So, you want to work in science communication?

  • Are you sure?
  • Really?
  • You’re not under the impression it’s an easy alternative to a research job, without leaving your comfort zone of science? Good, because it isn’t.
  • You want to write? Get a blog.
  • You want to run events? Set one up then.
  • Maybe audio or film is more your thing? You probably have access to basic film or at least audio equipment through your desktop computer, if not your phone. Have a play. Make something.
  • Find others like you to do these things with, or at very least act as an editor and give feedback on your work (and let you edit them – you’ll learn loads from this experience).
  • Student? Join in student media.
  • Researcher? Run a project with your group.
  • Seriously, you’ll learn by doing. Do. Make something.
  • Don’t just produce though, you will also need to become an avid and critical consumer of the sorts of science communication you want to work in. Listen. Read. Watch. Have a look around the NCCPE site. How else can you tell you’re going to contribute something original if you don’t know what’s already occupying the field?
  • Learn the jargon. Make sure you learn what these terms mean and why they are used (i.e. don’t just learn them off to decorate your vocabulary). The amount of jargon in the field can be really annoying, but it will help unlock ideas as well as professional networks.
  • Appreciate the history of work in science communication, including the history of thinking about the issues surrounding it (this post might help, and this reading list). Just because you see problems as yet unsolved, doesn’t mean people haven’t been trying for decades. Their failure to fix things isn’t necessarily because these people are rubbish, it’s hard work that takes a long time. It’s also often that they’ve decided that the real problems aren’t the obvious ones, so have been dealing with other things instead
  • If you’ve worked in science for a while, this may well be useful, but you will need to learn to think outside the little community of your old research field. You will have to starting thinking not only about a range of different areas of science, but a range of different perspectives on it, some of which may well be critical of some areas of science.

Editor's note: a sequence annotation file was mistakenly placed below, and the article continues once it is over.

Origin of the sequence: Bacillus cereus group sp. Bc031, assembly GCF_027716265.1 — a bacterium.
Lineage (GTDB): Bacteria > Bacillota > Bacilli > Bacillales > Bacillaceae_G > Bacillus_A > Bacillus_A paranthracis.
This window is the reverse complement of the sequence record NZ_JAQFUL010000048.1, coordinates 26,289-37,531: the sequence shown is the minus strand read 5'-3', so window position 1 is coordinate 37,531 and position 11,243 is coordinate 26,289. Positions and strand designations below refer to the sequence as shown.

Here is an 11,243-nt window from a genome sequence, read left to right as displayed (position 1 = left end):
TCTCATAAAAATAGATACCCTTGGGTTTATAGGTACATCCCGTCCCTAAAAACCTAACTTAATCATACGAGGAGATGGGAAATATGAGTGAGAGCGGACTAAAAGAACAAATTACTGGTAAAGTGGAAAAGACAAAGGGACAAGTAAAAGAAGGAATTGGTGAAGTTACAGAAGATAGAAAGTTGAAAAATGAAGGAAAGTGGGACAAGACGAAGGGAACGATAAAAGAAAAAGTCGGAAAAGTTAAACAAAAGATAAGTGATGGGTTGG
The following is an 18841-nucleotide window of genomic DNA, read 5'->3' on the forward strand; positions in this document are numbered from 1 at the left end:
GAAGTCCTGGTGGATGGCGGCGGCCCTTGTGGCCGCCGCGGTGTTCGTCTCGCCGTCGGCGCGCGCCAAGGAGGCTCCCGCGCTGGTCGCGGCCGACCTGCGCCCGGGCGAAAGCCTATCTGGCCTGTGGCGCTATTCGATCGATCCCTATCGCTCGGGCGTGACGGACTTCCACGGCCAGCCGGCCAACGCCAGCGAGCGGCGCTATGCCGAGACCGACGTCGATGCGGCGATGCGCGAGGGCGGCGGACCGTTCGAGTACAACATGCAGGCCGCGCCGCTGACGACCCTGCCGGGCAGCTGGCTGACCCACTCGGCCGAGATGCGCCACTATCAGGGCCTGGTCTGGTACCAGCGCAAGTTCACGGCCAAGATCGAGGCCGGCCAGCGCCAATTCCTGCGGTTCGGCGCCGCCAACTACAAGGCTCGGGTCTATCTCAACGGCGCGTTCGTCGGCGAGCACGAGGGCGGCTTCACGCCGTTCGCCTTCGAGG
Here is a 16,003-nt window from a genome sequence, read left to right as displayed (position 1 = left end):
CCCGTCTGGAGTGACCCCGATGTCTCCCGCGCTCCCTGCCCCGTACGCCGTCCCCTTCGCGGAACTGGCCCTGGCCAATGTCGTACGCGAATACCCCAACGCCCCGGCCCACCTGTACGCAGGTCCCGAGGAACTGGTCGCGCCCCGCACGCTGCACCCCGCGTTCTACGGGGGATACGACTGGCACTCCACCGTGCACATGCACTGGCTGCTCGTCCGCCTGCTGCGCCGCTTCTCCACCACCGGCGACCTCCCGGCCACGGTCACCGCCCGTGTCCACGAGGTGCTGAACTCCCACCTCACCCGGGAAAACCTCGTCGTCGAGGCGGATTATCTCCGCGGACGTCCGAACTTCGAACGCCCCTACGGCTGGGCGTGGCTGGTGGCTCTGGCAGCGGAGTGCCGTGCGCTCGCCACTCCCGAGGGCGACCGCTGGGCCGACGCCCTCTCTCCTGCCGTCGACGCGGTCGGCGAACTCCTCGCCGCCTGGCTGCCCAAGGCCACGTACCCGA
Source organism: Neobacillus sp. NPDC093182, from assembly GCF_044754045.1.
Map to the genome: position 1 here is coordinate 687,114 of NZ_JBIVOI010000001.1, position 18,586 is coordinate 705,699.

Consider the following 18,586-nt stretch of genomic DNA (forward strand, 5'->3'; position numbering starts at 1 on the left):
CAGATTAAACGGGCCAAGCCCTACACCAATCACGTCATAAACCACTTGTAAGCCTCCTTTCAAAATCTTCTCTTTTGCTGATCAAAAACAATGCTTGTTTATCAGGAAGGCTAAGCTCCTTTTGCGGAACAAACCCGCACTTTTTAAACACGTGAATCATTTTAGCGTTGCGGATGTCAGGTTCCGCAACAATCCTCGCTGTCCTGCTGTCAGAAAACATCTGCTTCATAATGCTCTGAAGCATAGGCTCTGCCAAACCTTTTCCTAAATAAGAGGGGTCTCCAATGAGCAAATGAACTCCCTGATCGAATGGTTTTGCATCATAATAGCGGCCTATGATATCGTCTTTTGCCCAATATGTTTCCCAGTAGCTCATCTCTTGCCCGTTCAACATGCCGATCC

• Read Ed Yong’s collection of ‘origin stories’ for science writers.
  • Brits: have a look through Jo Brodie’s Science Communication jobs site – it’ll give you an idea of the sorts of jobs available in the field and what they are looking for, even if you’re not quite on the job market yourself yet.
  • Look around for small courses run by your university/ funder. These vary a lot, but can be excellent. At the very least, they provide some time to reflect on science communication issues and you should meet other people who are interested in the area, who you can learn from.
  • If you are a UK researcher, you should think about applying for the British Science Association Media Fellowship. If you aren’t a UK researcher, look around for other similar opportunities.
  • Think about one of the MSc courses in the field (for example). You really don’t need one to work in the field (I don’t have one), but it helps. A good one will provide a network of contacts in the field, some chance to reflect on what science communication is and means to society, and where in this world you feel most at home. It will also challenge you to push your thinking and technical skills further than most people can on their own.
  • Join professional groups like the ABSW or STEMPRA and try to attend local meetups (look out for science tweetups in your area, they tend to be full of science communication people).
  • Ask yourself: Are you sure?
  • Really? Ok. Good luck!